Last month, Ryan Williams, the president of the Claremont Institute, published an essay in The American Mind that argued multiculturalism is undermining traditional American values. I published a response here in The Federalist criticizing his thoughtful, well-written argument on a few significant points. My colleague, John Daniel Davidson, ran another article in The Federalist respectfully criticizing my objections. This is how discourse is supposed to work. But it seems Google is not aware of this.
Instead this week Google responded to the Williams article by denying the Claremont Institute the ability to purchase advertising for its 40th anniversary gala. This was the result of the American Mind bizarrely being labeled a racially or ethnically motivated publication, which the tech giant’s terms of service bar from running ads.
Yesterday Google’s acting director of political and stakeholder outreach told Claremont the label and refusal to sell advertising was a mistake, but only after several conservative outlets and half of conservative Twitter expressed outrage over the suppression of Claremont’s speech. That frankly just isn’t good enough. If this is happening to Claremont, then it is almost certainly happening to individuals and groups that cannot muster the support Claremont could to address the situation.
The real question here is how could such a mistake have been made in the first place? Was this the result of an algorithm? Or did some person or persons tag the American Mind for this treatment? Last year, the heads of both Twitter and Facebook testified before Congress about, among other things, political censorship on their platforms, Google was also invited to testify but declined the invitation.
Congress learned from the social media companies that they haven’t figured out how to police the content of millions of users without bias against conservatives. Twitter head Jack Dorsey was clearest in saying this bias against conservatives exists, but he offered no solution to the problem.
There are two basic ways that Internet companies flag content that supposedly violates their terms of service. First is reporting. It is possible that Google received complaints regarding Williams’ original essay, but in all likelihood Claremont was flagged using the second method, which is basically algorithms searching content for terms or phrases that make it more likely to be in violation.
In this case the term that most likely triggered the action was “multicultural,” which is interesting because the use of that word, or in my opinion the misuse of it, was at the core of my criticism of Williams’s essay. But whether one agrees with me or Williams on that issue, what all should be able to agree on is that there was nothing offensive or racialized about the way Williams uses that term. While historically “multicultural” has been used to describe societies becoming more racially diverse, Williams was clear that was not at the root of his usage. He was talking about something much closer to the idea of cultural relativism, in which traditional values are thrown overboard.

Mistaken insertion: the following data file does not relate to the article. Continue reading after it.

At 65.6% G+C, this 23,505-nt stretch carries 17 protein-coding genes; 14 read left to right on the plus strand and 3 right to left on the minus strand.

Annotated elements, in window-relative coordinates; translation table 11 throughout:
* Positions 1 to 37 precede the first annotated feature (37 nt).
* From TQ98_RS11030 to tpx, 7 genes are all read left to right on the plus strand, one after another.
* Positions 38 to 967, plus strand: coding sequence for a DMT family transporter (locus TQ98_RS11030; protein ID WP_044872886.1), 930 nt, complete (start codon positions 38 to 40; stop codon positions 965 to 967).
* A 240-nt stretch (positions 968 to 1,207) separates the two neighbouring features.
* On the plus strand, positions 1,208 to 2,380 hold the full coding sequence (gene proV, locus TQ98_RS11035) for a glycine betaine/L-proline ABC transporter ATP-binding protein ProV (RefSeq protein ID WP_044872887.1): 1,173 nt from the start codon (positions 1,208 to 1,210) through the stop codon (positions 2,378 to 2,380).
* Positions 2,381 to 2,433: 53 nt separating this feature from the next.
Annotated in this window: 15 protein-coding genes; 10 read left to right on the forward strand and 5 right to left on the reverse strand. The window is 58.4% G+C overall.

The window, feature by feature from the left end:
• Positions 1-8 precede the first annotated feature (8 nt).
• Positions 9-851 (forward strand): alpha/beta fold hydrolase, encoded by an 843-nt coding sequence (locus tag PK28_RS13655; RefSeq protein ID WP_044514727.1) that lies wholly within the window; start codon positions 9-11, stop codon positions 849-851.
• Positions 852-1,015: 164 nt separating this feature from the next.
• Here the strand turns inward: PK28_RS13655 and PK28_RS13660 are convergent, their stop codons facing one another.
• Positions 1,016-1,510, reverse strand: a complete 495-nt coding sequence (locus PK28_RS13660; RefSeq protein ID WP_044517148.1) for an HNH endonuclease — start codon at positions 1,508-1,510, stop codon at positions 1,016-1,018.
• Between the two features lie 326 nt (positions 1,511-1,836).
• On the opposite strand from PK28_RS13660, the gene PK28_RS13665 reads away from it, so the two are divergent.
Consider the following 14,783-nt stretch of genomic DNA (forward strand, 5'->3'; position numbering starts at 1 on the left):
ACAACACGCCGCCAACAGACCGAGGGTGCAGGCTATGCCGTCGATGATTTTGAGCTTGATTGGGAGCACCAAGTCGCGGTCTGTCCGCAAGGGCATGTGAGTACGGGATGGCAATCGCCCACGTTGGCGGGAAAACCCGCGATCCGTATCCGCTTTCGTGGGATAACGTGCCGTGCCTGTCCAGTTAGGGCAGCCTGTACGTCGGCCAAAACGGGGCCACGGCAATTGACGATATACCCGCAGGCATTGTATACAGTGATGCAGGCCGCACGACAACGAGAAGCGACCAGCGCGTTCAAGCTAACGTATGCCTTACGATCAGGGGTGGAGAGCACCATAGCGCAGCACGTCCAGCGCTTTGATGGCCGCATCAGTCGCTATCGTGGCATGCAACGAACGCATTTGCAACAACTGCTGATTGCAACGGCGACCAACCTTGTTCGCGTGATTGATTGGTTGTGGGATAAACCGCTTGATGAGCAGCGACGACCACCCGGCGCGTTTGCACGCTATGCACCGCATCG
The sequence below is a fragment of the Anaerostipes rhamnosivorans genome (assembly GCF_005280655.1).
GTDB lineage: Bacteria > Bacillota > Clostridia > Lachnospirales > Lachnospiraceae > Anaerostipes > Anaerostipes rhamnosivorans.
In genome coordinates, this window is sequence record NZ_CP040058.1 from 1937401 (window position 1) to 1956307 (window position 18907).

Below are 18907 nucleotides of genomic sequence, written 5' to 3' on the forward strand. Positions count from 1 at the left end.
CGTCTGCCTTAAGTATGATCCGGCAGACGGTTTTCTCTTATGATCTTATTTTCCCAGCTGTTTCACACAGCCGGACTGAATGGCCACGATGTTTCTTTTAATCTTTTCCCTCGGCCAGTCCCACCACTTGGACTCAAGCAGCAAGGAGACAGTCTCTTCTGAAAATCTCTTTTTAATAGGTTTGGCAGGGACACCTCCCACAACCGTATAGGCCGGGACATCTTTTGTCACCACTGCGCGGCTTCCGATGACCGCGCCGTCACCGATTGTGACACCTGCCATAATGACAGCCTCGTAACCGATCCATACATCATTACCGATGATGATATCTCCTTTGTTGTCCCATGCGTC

But why might a word like multicultural trigger a review in the first place? It might be a word that does appear in legitimately racist or offensive content, which is therefore captured by the algorithm. But the vast majority of the time the content Internet companies punish is right of center. So is the bias of typically progressive software employees driving the algorithm? Is Google, perhaps without even knowing it, importing or uploading a political worldview into its massive systems?
That would be bad, and seems likely to be the case. But it is not the worst part of this incident. The worst part is the American Mind was punished for engaging in exactly the kind of respectful discourse that our society needs to build greater understanding. If merely mentioning controversial words or subjects triggers a clampdown, how on earth is anyone supposed to even talk about those subjects? The result is not just a chilling of speech, it is to set barriers to the kind of discourse America so badly needs today.
I believe it was Ludwig Wittgenstein who said that language is not merely the vessel of our thought, it is also the driver. This is perhaps even more true for Internet companies, whose algorithms now make daily decisions about what materials we are and are not exposed to. Any kind of political bias in those systems can have dramatic effects, as Claremont found out.
Although Google’s reaction to Claremont is a particularly outrageous example of anti-conservative bias, it is far from an outlier. This is something conservatives have become accustomed to, but which we must not accept. Our outlets, our leadership, and our politicians must continue to keep tech companies’ feet to the fire on this issue. Conservatives have as much right to speak and make their case as the left does. As the Internet takes over more and more of our lives, we must work to ensure it is a place for lively and important debate, not a database of rightthink and wrongthink.